Yesterday in Dallas, as per recommendations from TripAdvisor, my friend Aryn (who just happens to be in town headed north while I’m in town headed south) and I ate at the following places:

The Velvet Taco – #18 of 2,962 – The place was AMAZING! Order at the counter, long communal tables, your name will be called. The menu was short and sweet and the girl at the counter asked “Have you been here before?” Then gave us a menu and circled all the best sellers. The menu is also on the wall and features a WTF special – that’s the weekly taco feature. I had the Rotisserie Chicken taco, and Ahi Poke Taco (which is raw tuna in lettuce) and the Rotisserie Corn – which was a delicious little cup of shaved Mexican corn on the cob goodness. If you are ever in Dallas – eat here!

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Cedar’s Mediterranean Mezza & Grill – #77 of 2,962 – Yay! It’s a salad bar. Sorta half Latin, half Greek, half oh I don’t even know but wow. Turkish salad, hummus (in three flavors), eggplant (five different ways), stuffed grape leaves, citrus potato salad, mint cabbage salad, roasted potatoes, Babaganoush, Tabouleh, pita pizzas, couscous salad with almonds, three different bean dishes, and more. The added bonus to our visit is that there was a large party in the main room that was fun to watch. It was a beautiful princess celebrating her Sweet 16. (Is it normal that she was dressed exactly like her cake topped figurine? Do they sell the dresses, hair pieces and figurines together?) It was joyous to watch her. No sarcasm at all here – the food was phenomenal and the party was sweet.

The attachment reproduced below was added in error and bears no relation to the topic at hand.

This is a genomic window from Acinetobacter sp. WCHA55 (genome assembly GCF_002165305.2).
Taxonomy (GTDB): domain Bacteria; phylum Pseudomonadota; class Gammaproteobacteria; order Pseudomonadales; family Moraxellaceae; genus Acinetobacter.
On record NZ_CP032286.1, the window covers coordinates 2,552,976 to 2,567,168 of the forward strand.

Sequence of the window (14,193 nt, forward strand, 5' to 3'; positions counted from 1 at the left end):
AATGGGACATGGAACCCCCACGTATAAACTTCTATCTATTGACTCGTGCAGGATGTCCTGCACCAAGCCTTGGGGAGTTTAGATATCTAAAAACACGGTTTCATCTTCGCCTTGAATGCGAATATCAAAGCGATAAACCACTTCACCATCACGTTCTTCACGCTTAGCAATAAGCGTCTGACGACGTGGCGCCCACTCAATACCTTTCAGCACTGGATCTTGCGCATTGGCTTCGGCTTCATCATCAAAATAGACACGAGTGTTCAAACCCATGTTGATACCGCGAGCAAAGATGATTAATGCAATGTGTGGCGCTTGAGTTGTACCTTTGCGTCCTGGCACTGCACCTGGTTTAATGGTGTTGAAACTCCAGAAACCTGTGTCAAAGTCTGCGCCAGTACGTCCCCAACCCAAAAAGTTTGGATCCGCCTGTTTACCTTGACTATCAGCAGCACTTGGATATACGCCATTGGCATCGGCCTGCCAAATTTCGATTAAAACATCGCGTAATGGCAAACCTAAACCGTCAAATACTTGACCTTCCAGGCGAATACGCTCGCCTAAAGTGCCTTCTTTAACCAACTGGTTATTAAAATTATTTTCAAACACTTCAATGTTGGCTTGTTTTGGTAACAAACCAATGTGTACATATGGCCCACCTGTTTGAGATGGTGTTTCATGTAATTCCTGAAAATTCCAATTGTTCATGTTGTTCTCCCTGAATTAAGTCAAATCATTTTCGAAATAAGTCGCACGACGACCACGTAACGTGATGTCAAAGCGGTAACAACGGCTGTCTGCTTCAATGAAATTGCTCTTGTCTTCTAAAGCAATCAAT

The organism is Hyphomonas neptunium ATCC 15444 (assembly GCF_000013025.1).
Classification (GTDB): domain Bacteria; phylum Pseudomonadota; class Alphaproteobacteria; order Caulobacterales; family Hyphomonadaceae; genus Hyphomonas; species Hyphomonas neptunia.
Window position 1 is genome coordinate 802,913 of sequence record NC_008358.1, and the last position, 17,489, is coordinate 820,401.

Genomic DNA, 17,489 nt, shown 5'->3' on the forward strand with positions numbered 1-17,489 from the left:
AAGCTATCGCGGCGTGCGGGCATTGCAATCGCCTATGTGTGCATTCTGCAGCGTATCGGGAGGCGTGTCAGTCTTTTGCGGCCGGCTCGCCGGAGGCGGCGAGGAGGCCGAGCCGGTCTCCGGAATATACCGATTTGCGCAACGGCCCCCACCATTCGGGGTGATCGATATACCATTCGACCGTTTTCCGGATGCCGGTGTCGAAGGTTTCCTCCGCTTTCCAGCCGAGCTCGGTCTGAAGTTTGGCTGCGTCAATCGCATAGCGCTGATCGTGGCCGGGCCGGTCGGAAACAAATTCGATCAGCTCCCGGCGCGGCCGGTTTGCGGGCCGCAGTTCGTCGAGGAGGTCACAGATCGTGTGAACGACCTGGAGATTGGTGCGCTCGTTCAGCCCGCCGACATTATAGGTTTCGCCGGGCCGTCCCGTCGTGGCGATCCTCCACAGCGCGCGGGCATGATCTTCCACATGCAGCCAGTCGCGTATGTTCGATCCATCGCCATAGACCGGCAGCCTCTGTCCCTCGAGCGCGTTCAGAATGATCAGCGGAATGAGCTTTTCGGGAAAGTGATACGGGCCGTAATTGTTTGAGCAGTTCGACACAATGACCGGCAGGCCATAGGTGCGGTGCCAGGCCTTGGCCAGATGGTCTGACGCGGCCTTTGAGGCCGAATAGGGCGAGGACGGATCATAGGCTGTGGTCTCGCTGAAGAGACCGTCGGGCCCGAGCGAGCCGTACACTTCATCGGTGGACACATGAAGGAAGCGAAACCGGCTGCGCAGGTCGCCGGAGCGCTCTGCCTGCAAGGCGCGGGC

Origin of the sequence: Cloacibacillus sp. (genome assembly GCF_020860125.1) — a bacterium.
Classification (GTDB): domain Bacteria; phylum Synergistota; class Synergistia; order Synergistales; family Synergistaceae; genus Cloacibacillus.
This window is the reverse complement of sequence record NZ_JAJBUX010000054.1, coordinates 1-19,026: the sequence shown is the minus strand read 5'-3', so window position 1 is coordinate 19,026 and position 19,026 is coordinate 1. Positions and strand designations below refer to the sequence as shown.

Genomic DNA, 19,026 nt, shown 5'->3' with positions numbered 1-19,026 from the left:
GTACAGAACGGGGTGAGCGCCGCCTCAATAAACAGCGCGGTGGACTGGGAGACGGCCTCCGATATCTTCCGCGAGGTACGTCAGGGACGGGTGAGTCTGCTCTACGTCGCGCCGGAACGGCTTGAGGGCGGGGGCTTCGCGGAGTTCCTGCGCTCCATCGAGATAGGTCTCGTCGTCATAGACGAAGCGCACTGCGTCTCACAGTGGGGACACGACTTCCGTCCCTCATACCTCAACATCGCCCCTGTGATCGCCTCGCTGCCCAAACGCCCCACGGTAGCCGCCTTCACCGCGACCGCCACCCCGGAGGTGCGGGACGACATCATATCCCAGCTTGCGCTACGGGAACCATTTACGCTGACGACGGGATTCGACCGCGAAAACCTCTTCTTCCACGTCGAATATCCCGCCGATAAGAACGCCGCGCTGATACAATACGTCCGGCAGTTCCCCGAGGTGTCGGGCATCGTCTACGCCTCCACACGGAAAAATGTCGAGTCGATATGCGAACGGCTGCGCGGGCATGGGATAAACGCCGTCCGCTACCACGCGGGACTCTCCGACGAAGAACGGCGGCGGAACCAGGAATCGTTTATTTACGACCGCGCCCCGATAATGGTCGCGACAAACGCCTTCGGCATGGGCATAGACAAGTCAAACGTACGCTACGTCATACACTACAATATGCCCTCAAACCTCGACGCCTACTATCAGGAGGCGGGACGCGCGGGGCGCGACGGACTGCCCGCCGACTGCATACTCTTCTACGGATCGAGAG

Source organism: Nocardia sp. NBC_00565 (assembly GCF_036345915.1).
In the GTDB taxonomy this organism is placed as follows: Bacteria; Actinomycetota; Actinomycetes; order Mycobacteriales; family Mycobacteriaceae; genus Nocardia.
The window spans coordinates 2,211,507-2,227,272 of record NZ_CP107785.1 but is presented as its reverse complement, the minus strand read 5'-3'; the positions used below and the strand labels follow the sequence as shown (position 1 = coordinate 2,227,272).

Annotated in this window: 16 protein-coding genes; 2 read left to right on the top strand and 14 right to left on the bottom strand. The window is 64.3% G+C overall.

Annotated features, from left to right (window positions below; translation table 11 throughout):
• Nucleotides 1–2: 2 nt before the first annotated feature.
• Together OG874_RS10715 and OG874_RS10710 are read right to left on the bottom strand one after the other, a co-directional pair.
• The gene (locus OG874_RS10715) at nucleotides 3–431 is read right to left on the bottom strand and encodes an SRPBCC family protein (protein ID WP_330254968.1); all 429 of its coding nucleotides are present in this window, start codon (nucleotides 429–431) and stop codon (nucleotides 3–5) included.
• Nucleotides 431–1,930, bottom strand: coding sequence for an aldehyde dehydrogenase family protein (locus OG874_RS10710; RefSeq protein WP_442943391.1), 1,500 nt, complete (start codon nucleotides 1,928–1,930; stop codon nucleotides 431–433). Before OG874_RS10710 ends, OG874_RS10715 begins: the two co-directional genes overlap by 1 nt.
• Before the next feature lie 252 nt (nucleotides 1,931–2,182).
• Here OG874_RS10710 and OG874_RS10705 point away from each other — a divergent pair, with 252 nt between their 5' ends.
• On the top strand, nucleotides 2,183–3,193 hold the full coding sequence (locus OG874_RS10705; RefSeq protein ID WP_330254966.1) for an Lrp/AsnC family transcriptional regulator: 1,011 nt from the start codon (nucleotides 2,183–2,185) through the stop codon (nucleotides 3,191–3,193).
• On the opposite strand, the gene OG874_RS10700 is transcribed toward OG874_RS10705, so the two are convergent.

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Today we ate at:

Ellen’s Southern Kitchen – #157 of 2,962 – We went here for Brunch because it looked good and not expensive. “Breakfast served AL day because Grits RULE!”I had the Big Ol Country Breakfast – which was Biscuits and Gravy, scrambled eggs, bacon and hash browns. Aryn had poached eggs with garlic and spinach on grits. She said the grits were great. Lots of alternative looking folk working here and dining here (along with sweet little old grandmas and such…) Definitely worthy.

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Asian Mint – #45 of 2,962 – We were both wiped out from a day of (free) museum walking (The Dallas Museum of Art is quite good.) and a visit to Dealey Plaza to honor America’s past and ponder brutality, reality and life in America. So we decided to just grab some food to take back to the hotel. Orange Chicken, Summer Rolls, and Coconut Soup. The place was packed as we waited for our take-out and we were delighted at how good it was. (I didn’t get any photos here.)

So yeah, Thanks TripAdvisor